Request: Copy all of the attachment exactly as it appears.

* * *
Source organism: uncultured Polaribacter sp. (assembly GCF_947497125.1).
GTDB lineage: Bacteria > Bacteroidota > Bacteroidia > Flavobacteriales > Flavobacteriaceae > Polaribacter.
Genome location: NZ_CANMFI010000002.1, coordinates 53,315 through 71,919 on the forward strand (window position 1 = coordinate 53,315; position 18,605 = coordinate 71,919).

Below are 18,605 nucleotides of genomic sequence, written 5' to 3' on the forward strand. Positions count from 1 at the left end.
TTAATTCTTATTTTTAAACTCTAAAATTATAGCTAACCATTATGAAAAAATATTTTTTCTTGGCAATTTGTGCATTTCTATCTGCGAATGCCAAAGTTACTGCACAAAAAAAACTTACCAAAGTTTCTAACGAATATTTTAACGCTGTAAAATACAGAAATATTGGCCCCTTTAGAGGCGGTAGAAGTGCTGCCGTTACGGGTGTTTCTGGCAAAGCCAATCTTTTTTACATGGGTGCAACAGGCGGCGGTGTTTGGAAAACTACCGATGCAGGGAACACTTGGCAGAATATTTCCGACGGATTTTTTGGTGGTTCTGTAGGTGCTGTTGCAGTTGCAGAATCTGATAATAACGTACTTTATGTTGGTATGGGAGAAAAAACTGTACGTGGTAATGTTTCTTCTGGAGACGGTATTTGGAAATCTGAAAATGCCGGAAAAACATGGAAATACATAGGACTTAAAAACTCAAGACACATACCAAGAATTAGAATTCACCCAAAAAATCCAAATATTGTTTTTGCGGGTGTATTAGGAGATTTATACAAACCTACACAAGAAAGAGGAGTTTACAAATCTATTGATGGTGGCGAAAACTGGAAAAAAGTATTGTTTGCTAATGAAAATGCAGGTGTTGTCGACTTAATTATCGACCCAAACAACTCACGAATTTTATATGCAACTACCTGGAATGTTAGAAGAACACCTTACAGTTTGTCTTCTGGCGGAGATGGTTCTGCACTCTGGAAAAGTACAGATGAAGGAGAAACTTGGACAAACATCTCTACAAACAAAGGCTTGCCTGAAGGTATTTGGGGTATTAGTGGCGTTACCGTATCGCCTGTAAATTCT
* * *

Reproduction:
Source organism: uncultured Polaribacter sp. (assembly GCF_947497125.1).
GTDB lineage: Bacteria > Bacteroidota > Bacteroidia > Flavobacteriales > Flavobacteriaceae > Polaribacter.
Genome location: NZ_CANMFI010000002.1, coordinates 53,315 through 71,919 on the forward strand (window position 1 = coordinate 53,315; position 18,605 = coordinate 71,919).

Below are 18,605 nucleotides of genomic sequence, written 5' to 3' on the forward strand. Positions count from 1 at the left end.
TTAATTCTTATTTTTAAACTCTAAAATTATAGCTAACCATTATGAAAAAATATTTTTTCTTGGCAATTTGTGCATTTCTATCTGCGAATGCCAAAGTTACTGCACAAAAAAAACTTACCAAAGTTTCTAACGAATATTTTAACGCTGTAAAATACAGAAATATTGGCCCCTTTAGAGGCGGTAGAAGTGCTGCCGTTACGGGTGTTTCTGGCAAAGCCAATCTTTTTTACATGGGTGCAACAGGCGGCGGTGTTTGGAAAACTACCGATGCAGGGAACACTTGGCAGAATATTTCCGACGGATTTTTTGGTGGTTCTGTAGGTGCTGTTGCAGTTGCAGAATCTGATAATAACGTACTTTATGTTGGTATGGGAGAAAAAACTGTACGTGGTAATGTTTCTTCTGGAGACGGTATTTGGAAATCTGAAAATGCCGGAAAAACATGGAAATACATAGGACTTAAAAACTCAAGACACATACCAAGAATTAGAATTCACCCAAAAAATCCAAATATTGTTTTTGCGGGTGTATTAGGAGATTTATACAAACCTACACAAGAAAGAGGAGTTTACAAATCTATTGATGGTGGCGAAAACTGGAAAAAAGTATTGTTTGCTAATGAAAATGCAGGTGTTGTCGACTTAATTATCGACCCAAACAACTCACGAATTTTATATGCAACTACCTGGAATGTTAGAAGAACACCTTACAGTTTGTCTTCTGGCGGAGATGGTTCTGCACTCTGGAAAAGTACAGATGAAGGAGAAACTTGGACAAACATCTCTACAAACAAAGGCTTGCCTGAAGGTATTTGGGGTATTAGTGGCGTTACCGTATCGCCTGTAAATTCT